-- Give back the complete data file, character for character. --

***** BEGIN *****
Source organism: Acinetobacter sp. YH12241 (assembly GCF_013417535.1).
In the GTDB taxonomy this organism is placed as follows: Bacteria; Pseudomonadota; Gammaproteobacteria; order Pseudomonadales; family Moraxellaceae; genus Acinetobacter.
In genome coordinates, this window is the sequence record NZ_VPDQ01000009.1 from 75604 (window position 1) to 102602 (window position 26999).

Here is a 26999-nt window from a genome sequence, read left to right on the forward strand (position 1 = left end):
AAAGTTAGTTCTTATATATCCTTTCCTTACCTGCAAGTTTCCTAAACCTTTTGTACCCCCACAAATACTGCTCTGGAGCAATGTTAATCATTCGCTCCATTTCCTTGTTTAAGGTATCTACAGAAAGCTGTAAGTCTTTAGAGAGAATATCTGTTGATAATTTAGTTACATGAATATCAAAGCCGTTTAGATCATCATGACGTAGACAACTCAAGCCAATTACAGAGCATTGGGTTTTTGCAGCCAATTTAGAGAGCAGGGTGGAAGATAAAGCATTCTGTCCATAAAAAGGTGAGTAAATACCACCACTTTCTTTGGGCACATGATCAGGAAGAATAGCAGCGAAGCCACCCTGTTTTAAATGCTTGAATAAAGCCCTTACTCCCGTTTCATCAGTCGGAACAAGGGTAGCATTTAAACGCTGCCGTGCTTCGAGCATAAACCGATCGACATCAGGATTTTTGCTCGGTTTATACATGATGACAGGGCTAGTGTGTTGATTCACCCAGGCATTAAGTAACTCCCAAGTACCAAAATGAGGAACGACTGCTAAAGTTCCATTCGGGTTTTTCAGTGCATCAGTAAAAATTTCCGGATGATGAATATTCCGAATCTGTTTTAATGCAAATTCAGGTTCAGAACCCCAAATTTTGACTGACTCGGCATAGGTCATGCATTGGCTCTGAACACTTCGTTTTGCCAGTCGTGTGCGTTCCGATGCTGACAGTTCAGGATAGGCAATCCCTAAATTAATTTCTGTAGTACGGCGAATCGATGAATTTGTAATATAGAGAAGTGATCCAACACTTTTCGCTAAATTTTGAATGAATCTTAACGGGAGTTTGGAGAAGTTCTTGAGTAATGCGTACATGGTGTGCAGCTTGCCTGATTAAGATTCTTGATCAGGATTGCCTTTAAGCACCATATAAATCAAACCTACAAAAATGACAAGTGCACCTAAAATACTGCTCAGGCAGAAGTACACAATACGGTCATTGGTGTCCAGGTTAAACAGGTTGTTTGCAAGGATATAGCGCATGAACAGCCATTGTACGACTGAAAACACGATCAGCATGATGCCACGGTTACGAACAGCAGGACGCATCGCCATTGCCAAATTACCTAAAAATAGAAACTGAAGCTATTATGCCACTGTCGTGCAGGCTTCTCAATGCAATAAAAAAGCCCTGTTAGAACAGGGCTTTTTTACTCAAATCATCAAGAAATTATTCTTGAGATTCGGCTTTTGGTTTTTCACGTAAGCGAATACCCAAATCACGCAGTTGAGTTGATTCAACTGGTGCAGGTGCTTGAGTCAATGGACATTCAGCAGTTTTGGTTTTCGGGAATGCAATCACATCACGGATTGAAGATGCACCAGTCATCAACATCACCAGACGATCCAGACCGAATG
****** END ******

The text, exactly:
Source organism: Acinetobacter sp. YH12241 (assembly GCF_013417535.1).
In the GTDB taxonomy this organism is placed as follows: Bacteria; Pseudomonadota; Gammaproteobacteria; order Pseudomonadales; family Moraxellaceae; genus Acinetobacter.
In genome coordinates, this window is the sequence record NZ_VPDQ01000009.1 from 75604 (window position 1) to 102602 (window position 26999).

Here is a 26999-nt window from a genome sequence, read left to right on the forward strand (position 1 = left end):
AAAGTTAGTTCTTATATATCCTTTCCTTACCTGCAAGTTTCCTAAACCTTTTGTACCCCCACAAATACTGCTCTGGAGCAATGTTAATCATTCGCTCCATTTCCTTGTTTAAGGTATCTACAGAAAGCTGTAAGTCTTTAGAGAGAATATCTGTTGATAATTTAGTTACATGAATATCAAAGCCGTTTAGATCATCATGACGTAGACAACTCAAGCCAATTACAGAGCATTGGGTTTTTGCAGCCAATTTAGAGAGCAGGGTGGAAGATAAAGCATTCTGTCCATAAAAAGGTGAGTAAATACCACCACTTTCTTTGGGCACATGATCAGGAAGAATAGCAGCGAAGCCACCCTGTTTTAAATGCTTGAATAAAGCCCTTACTCCCGTTTCATCAGTCGGAACAAGGGTAGCATTTAAACGCTGCCGTGCTTCGAGCATAAACCGATCGACATCAGGATTTTTGCTCGGTTTATACATGATGACAGGGCTAGTGTGTTGATTCACCCAGGCATTAAGTAACTCCCAAGTACCAAAATGAGGAACGACTGCTAAAGTTCCATTCGGGTTTTTCAGTGCATCAGTAAAAATTTCCGGATGATGAATATTCCGAATCTGTTTTAATGCAAATTCAGGTTCAGAACCCCAAATTTTGACTGACTCGGCATAGGTCATGCATTGGCTCTGAACACTTCGTTTTGCCAGTCGTGTGCGTTCCGATGCTGACAGTTCAGGATAGGCAATCCCTAAATTAATTTCTGTAGTACGGCGAATCGATGAATTTGTAATATAGAGAAGTGATCCAACACTTTTCGCTAAATTTTGAATGAATCTTAACGGGAGTTTGGAGAAGTTCTTGAGTAATGCGTACATGGTGTGCAGCTTGCCTGATTAAGATTCTTGATCAGGATTGCCTTTAAGCACCATATAAATCAAACCTACAAAAATGACAAGTGCACCTAAAATACTGCTCAGGCAGAAGTACACAATACGGTCATTGGTGTCCAGGTTAAACAGGTTGTTTGCAAGGATATAGCGCATGAACAGCCATTGTACGACTGAAAACACGATCAGCATGATGCCACGGTTACGAACAGCAGGACGCATCGCCATTGCCAAATTACCTAAAAATAGAAACTGAAGCTATTATGCCACTGTCGTGCAGGCTTCTCAATGCAATAAAAAAGCCCTGTTAGAACAGGGCTTTTTTACTCAAATCATCAAGAAATTATTCTTGAGATTCGGCTTTTGGTTTTTCACGTAAGCGAATACCCAAATCACGCAGTTGAGTTGATTCAACTGGTGCAGGTGCTTGAGTCAATGGACATTCAGCAGTTTTGGTTTTCGGGAATGCAATCACATCACGGATTGAAGATGCACCAGTCATCAACATCACCAGACGATCCAGACCGAATG